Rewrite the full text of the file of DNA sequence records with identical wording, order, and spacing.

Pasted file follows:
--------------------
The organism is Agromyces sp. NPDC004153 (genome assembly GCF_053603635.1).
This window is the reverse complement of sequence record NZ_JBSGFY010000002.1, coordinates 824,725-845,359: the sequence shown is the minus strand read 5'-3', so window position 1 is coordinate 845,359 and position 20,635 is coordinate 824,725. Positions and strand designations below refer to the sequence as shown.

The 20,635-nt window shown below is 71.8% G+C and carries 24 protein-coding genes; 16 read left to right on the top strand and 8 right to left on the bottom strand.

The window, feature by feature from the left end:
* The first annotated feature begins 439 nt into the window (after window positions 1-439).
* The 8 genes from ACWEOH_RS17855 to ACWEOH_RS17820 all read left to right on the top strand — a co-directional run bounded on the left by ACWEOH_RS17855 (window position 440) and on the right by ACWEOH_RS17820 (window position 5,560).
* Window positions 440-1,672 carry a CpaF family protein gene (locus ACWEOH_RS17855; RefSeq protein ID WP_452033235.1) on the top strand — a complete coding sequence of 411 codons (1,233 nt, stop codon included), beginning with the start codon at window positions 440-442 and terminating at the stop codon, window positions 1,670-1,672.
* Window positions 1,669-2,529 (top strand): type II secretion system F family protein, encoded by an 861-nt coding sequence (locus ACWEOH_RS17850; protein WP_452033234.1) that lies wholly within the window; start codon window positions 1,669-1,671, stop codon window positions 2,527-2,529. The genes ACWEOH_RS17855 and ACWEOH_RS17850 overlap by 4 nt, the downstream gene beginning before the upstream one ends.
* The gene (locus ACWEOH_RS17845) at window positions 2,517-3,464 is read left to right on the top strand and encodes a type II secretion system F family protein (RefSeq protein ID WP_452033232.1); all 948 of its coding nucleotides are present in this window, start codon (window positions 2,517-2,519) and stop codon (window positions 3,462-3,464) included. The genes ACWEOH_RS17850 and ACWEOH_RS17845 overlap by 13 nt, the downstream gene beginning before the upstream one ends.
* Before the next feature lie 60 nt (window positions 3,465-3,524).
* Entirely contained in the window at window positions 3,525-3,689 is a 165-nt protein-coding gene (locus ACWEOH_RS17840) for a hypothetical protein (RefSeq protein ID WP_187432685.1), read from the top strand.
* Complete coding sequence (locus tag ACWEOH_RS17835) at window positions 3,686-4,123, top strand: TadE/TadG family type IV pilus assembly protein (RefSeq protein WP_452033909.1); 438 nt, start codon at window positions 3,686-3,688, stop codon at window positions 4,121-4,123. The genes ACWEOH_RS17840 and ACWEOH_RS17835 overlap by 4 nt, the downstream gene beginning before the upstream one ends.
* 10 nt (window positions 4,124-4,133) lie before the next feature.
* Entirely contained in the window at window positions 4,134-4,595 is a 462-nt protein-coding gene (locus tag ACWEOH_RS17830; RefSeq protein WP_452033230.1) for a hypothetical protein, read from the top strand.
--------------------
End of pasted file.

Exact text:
The organism is Agromyces sp. NPDC004153 (genome assembly GCF_053603635.1).
This window is the reverse complement of sequence record NZ_JBSGFY010000002.1, coordinates 824,725-845,359: the sequence shown is the minus strand read 5'-3', so window position 1 is coordinate 845,359 and position 20,635 is coordinate 824,725. Positions and strand designations below refer to the sequence as shown.

The 20,635-nt window shown below is 71.8% G+C and carries 24 protein-coding genes; 16 read left to right on the top strand and 8 right to left on the bottom strand.

The window, feature by feature from the left end:
* The first annotated feature begins 439 nt into the window (after window positions 1-439).
* The 8 genes from ACWEOH_RS17855 to ACWEOH_RS17820 all read left to right on the top strand — a co-directional run bounded on the left by ACWEOH_RS17855 (window position 440) and on the right by ACWEOH_RS17820 (window position 5,560).
* Window positions 440-1,672 carry a CpaF family protein gene (locus ACWEOH_RS17855; RefSeq protein ID WP_452033235.1) on the top strand — a complete coding sequence of 411 codons (1,233 nt, stop codon included), beginning with the start codon at window positions 440-442 and terminating at the stop codon, window positions 1,670-1,672.
* Window positions 1,669-2,529 (top strand): type II secretion system F family protein, encoded by an 861-nt coding sequence (locus ACWEOH_RS17850; protein WP_452033234.1) that lies wholly within the window; start codon window positions 1,669-1,671, stop codon window positions 2,527-2,529. The genes ACWEOH_RS17855 and ACWEOH_RS17850 overlap by 4 nt, the downstream gene beginning before the upstream one ends.
* The gene (locus ACWEOH_RS17845) at window positions 2,517-3,464 is read left to right on the top strand and encodes a type II secretion system F family protein (RefSeq protein ID WP_452033232.1); all 948 of its coding nucleotides are present in this window, start codon (window positions 2,517-2,519) and stop codon (window positions 3,462-3,464) included. The genes ACWEOH_RS17850 and ACWEOH_RS17845 overlap by 13 nt, the downstream gene beginning before the upstream one ends.
* Before the next feature lie 60 nt (window positions 3,465-3,524).
* Entirely contained in the window at window positions 3,525-3,689 is a 165-nt protein-coding gene (locus ACWEOH_RS17840) for a hypothetical protein (RefSeq protein ID WP_187432685.1), read from the top strand.
* Complete coding sequence (locus tag ACWEOH_RS17835) at window positions 3,686-4,123, top strand: TadE/TadG family type IV pilus assembly protein (RefSeq protein WP_452033909.1); 438 nt, start codon at window positions 3,686-3,688, stop codon at window positions 4,121-4,123. The genes ACWEOH_RS17840 and ACWEOH_RS17835 overlap by 4 nt, the downstream gene beginning before the upstream one ends.
* 10 nt (window positions 4,124-4,133) lie before the next feature.
* Entirely contained in the window at window positions 4,134-4,595 is a 462-nt protein-coding gene (locus tag ACWEOH_RS17830; RefSeq protein WP_452033230.1) for a hypothetical protein, read from the top strand.